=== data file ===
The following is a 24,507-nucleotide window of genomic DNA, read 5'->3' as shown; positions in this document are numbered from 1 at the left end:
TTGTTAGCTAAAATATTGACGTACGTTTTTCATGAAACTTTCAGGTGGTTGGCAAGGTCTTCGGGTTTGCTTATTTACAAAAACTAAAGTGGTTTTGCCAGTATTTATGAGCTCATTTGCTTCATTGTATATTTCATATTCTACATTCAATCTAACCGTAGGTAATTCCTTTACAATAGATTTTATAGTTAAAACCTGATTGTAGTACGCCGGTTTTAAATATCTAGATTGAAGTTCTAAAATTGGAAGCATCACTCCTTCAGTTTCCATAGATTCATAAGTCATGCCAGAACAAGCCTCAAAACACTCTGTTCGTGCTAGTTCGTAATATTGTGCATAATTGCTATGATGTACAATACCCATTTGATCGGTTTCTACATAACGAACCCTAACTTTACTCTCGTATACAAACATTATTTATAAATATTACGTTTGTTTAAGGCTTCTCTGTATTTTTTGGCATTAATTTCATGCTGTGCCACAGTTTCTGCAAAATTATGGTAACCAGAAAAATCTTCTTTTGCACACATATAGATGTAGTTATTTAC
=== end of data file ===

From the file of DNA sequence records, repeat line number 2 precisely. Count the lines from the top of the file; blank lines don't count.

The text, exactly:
TTGTTAGCTAAAATATTGACGTACGTTTTTCATGAAACTTTCAGGTGGTTGGCAAGGTCTTCGGGTTTGCTTATTTACAAAAACTAAAGTGGTTTTGCCAGTATTTATGAGCTCATTTGCTTCATTGTATATTTCATATTCTACATTCAATCTAACCGTAGGTAATTCCTTTACAATAGATTTTATAGTTAAAACCTGATTGTAGTACGCCGGTTTTAAATATCTAGATTGAAGTTCTAAAATTGGAAGCATCACTCCTTCAGTTTCCATAGATTCATAAGTCATGCCAGAACAAGCCTCAAAACACTCTGTTCGTGCTAGTTCGTAATATTGTGCATAATTGCTATGATGTACAATACCCATTTGATCGGTTTCTACATAACGAACCCTAACTTTACTCTCGTATACAAACATTATTTATAAATATTACGTTTGTTTAAGGCTTCTCTGTATTTTTTGGCATTAATTTCATGCTGTGCCACAGTTTCTGCAAAATTATGGTAACCAGAAAAATCTTCTTTTGCACACATATAGATGTAGTTATTTAC